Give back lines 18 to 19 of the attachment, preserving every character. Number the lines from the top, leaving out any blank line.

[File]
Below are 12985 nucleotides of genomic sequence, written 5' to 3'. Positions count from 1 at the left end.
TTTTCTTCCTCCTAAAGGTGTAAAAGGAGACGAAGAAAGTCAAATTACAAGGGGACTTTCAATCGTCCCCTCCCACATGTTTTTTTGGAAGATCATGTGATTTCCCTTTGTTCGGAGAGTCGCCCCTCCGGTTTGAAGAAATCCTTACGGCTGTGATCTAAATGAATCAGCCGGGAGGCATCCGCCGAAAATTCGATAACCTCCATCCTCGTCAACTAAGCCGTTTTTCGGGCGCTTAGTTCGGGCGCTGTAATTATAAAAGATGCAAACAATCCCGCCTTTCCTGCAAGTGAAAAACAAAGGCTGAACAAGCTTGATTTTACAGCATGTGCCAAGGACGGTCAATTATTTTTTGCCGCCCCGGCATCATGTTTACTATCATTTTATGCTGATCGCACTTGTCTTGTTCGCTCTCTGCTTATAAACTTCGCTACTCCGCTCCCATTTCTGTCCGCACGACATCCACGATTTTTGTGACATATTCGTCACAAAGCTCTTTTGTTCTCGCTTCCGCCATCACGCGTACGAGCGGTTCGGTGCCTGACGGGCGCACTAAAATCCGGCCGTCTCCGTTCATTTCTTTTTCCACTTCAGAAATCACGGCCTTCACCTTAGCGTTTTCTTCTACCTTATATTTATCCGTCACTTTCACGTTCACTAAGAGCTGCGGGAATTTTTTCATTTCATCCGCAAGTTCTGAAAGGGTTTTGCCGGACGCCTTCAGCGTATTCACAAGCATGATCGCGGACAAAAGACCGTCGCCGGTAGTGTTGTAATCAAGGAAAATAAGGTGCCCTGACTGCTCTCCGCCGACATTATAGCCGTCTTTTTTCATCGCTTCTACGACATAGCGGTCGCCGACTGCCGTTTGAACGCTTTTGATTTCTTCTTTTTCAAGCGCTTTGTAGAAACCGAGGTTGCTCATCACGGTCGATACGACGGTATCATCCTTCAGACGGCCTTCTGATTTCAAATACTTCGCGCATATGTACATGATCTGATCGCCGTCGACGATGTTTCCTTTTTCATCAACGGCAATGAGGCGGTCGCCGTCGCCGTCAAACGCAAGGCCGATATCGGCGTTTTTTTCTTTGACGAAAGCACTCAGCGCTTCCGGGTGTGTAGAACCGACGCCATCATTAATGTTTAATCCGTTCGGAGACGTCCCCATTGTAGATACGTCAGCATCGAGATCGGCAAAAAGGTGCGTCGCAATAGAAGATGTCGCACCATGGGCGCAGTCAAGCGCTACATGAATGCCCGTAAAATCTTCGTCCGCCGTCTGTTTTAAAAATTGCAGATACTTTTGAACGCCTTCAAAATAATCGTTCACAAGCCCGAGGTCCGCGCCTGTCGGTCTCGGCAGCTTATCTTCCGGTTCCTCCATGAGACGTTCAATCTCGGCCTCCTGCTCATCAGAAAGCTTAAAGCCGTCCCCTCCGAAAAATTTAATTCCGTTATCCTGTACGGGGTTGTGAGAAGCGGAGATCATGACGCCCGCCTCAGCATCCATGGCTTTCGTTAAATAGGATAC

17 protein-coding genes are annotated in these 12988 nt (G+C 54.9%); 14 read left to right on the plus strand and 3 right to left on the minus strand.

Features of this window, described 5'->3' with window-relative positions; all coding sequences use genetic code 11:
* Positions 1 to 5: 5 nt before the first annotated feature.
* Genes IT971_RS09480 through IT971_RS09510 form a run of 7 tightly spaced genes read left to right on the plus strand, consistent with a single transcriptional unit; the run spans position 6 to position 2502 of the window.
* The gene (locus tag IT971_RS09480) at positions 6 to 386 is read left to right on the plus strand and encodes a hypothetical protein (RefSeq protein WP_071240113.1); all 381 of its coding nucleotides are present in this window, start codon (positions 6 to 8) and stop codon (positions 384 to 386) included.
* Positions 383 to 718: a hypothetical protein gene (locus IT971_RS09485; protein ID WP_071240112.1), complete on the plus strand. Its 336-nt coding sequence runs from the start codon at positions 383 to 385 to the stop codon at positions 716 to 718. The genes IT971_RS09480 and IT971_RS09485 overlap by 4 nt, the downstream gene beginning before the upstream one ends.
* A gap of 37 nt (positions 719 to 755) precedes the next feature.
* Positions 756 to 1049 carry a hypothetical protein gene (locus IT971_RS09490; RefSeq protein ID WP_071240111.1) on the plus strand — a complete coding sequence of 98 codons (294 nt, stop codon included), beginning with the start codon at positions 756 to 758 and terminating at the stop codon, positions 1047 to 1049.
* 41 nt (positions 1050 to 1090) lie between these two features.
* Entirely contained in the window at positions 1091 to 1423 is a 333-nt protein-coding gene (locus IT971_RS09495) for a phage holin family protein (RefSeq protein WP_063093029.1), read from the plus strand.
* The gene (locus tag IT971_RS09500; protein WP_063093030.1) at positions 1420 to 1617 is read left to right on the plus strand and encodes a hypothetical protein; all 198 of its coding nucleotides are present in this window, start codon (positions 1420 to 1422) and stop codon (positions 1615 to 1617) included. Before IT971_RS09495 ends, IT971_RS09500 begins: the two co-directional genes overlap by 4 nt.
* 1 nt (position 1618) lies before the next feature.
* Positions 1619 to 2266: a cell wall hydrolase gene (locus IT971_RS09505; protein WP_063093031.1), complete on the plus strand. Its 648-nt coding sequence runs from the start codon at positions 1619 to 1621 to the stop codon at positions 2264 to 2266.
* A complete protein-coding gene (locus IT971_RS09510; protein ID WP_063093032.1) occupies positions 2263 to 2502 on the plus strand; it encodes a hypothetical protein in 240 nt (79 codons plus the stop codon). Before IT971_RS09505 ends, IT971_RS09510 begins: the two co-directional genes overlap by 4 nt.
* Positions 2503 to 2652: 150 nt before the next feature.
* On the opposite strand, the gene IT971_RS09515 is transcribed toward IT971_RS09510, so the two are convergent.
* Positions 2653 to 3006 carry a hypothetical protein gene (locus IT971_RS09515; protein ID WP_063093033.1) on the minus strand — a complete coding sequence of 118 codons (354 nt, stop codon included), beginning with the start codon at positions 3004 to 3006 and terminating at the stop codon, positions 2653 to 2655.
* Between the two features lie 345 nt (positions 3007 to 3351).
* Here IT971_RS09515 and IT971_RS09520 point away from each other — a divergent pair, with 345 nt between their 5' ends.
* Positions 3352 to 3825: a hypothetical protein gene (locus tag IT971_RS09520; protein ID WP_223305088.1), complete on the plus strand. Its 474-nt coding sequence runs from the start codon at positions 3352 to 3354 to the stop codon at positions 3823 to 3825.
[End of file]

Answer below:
* On the opposite strand, the gene IT971_RS09515 is transcribed toward IT971_RS09510, so the two are convergent.
* Positions 2653 to 3006 carry a hypothetical protein gene (locus IT971_RS09515; protein ID WP_063093033.1) on the minus strand — a complete coding sequence of 118 codons (354 nt, stop codon included), beginning with the start codon at positions 3004 to 3006 and terminating at the stop codon, positions 2653 to 2655.